Aside from that, Mwringi and Tumutegreieze et al [6,51] defined the failure criteria for five technical subsystems, including structural components (e.g., inlet and exit issues) and pipe systems (e.g., problems with the inlet and outlet) as well as insufficient digester feedstock, unreliable feedstock supply, anaerobic digestion, and biogas production (such as leakages in a reactor, poor quality biogas and its smell, and breakdown of anaerobic digestion) [46,48,50,51,52].

3.2. Finding 2: Financial and Economic Barriers

Biogas is a particularly promising as renewable energy in Indonesia. However, there are too many barriers on its implementation, including high investment costs, comparatively poor technological efficiency, location, and social considerations of the community as energy users, that have prevented this from being fully utilized. The government has encouraged the use of renewable energy to improve family earnings, education, and the vocations of the household head, all of which are indications of socio-economic constraints, according to MEMR Regulation No. 12 of 2017 and MEMR Regulation No. 12 of 2015. These major socio-economic aspects, as well as the availability of supplies such as animal feed and water, may impact a family’s decision to use biogas [21,51,53]. Key findings concerning the economic challenges of adopting biogas from the literature reviews are summarized in Table 2.
Financial challenges are frequently mentioned in the literature regarding initial investment. The National Energy Policy (Kebijakan Energi Nasional/KEN) aims for 489.8 million cubic meters of biogas by 2025. According to the MEMR, 25.266 million cubic meters of biogas were in use in 2018 [33,55]. Given the low level of performance compared to the 2025 target, policy advocacy in both the central and municipal governments is urgent, with a particular focus on how household biogas competes with LPG in the energy mix [56]. The studies regarding economic barriers also support this investment constraint.
According to Chen et al. [57], construction, treatment, and transportation expenses are all substantial in biogas facilities, especially when delivering feedstock over long distances. [57,58]. Furthermore, subsidies, financial assistance programs, and soft loans are significant economic impediments [15,58]. Research and financing support in developing countries is considered a significant impediment to technological innovation. More finance assistance should be put towards research and development [58]. State Electric Company (PLN) states that only installations with capacities below 10 MW can be used, as stated in Regulation No. 4 of 2012 issued by the Ministry of Energy and Mineral Resources, which can pose a barrier to the growth of Biogas production.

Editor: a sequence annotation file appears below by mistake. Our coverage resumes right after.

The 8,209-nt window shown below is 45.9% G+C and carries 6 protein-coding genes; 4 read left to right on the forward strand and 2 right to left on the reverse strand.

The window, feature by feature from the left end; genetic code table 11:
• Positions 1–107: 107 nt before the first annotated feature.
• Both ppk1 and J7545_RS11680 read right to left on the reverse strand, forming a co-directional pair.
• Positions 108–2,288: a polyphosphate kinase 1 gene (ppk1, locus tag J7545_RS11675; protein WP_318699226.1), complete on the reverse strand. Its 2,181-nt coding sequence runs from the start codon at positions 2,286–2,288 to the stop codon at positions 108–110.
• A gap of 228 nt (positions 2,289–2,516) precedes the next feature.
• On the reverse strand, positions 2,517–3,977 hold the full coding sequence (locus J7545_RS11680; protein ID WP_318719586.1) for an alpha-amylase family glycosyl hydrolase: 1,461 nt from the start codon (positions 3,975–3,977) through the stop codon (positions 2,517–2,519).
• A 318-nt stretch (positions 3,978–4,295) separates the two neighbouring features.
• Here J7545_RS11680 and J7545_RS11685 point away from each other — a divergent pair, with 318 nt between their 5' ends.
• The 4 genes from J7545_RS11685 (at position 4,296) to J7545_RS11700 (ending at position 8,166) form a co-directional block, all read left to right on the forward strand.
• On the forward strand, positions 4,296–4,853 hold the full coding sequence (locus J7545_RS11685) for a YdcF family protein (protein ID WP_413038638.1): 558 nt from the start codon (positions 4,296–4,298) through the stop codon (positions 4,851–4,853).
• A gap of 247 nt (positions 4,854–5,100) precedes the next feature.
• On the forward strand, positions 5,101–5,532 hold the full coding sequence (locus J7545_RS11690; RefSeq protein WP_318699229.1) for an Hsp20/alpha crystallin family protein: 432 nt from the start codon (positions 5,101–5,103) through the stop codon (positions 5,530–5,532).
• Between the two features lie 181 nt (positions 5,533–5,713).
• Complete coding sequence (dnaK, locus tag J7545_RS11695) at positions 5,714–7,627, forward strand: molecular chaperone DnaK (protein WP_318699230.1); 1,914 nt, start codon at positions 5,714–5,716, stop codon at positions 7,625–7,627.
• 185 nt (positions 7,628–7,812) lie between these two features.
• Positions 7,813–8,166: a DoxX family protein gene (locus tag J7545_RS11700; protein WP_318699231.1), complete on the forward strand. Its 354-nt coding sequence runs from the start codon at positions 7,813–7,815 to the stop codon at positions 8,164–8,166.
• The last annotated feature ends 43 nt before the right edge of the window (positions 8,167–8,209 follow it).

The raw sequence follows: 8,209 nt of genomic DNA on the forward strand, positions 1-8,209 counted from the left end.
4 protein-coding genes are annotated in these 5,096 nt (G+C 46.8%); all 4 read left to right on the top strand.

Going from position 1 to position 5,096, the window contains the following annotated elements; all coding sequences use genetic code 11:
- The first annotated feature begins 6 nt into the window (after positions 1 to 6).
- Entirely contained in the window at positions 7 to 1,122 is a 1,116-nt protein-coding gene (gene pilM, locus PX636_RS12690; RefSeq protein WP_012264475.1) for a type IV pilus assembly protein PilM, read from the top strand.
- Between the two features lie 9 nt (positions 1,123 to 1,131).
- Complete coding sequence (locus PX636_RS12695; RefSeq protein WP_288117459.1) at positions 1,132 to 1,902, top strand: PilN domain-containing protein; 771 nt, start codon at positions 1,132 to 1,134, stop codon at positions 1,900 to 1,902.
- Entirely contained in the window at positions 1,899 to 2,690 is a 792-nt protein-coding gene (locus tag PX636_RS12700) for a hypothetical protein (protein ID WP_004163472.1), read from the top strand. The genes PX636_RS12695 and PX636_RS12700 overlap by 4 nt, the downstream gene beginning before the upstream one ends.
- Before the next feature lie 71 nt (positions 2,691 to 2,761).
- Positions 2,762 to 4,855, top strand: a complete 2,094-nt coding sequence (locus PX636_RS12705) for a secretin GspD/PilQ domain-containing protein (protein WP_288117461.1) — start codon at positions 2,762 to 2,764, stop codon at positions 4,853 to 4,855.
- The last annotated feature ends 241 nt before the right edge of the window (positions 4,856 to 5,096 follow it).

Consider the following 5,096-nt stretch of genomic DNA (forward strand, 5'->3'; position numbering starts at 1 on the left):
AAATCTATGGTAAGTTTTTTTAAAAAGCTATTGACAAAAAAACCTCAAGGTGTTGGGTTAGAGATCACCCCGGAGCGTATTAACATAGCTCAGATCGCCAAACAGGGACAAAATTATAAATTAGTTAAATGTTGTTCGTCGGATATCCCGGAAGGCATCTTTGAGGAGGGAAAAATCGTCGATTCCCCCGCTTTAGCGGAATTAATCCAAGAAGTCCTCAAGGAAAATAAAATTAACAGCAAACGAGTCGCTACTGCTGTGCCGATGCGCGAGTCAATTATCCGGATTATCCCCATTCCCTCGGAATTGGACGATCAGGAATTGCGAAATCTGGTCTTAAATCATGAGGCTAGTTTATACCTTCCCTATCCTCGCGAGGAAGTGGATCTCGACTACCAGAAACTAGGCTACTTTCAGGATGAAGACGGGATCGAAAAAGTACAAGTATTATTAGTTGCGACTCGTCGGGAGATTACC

This is supported by the Ministry of Energy and Mineral Resources Regulation No. 19 of 2013, with prices ranging from Rp. 970–1798/kWh for low-voltage grids (average tariffs considered) and Rp. 880–1450/kWh for mid-voltage grids (average tariffs considered). For Indonesia to achieve a total energy mix by 2025, biogas technology would replace fossil fuel by targeting farmers and other industries with advanced technology such as bio natural gas, a variety of feedstock, and the cattle industry. This is also supported by the fact that biogas is more expensive than natural gas, which concerns the end consumer, as it causes them to pay more than usual [58]. On the contrary, another study stated that the price of biogas must be more attractive compared to other fuels to reach a wider customer base [59]. However, competition between biogas with other renewable energy such as bioethanol could further prevent biogas adoption in the long run, for instance, biogas usage as a source of energy for vehicles [60]. Furthermore, the biogas market in Indonesia could reach 1 million units of digesters coming from 15.6 million cattle, which would account for 2 million unit of biogas compared to the 4898 million unit of biogas mandated by the National Energy Masterplan (Rencana Umum Energi Nasional/RUEN) by 2025 as part of the 23% renewable energy target [16,60]. Conversely, energy sources in rural areas, such as traditional solid biomass, are also preferable and cheaper [36,47,61]. Despite the constraints, other studies found that biogas technology reduces the use of natural gas to an amount of 5.6 kg/month [16,61,62].

3.3. Finding 3: Social and Cultural Barriers

The literature review was used to synthesize the main social challenges, summarized in Table 3.
Numerous studies have revealed that Indonesian perspective differ greatly depending on location in the archipelago due to the diverse cultures and traditions. As a result, adoption of biogas varies greatly from region to region. This is also because of the lack of government support to promote biogas technology [15,66]. Another study found that a centralized system can hinder the investment of private sectors [8].
Both socio-economic and socio-technical constraints found a desire in biogas producers for clear policies and industry support [59]. Furthermore, a lack of knowledge about the evolution of energy policy might be a substantial impediment to biogas plant investment [56]. Biogas dissemination has been proven to be hindered by a lack of cooperation between the public and private sectors [36,64,65].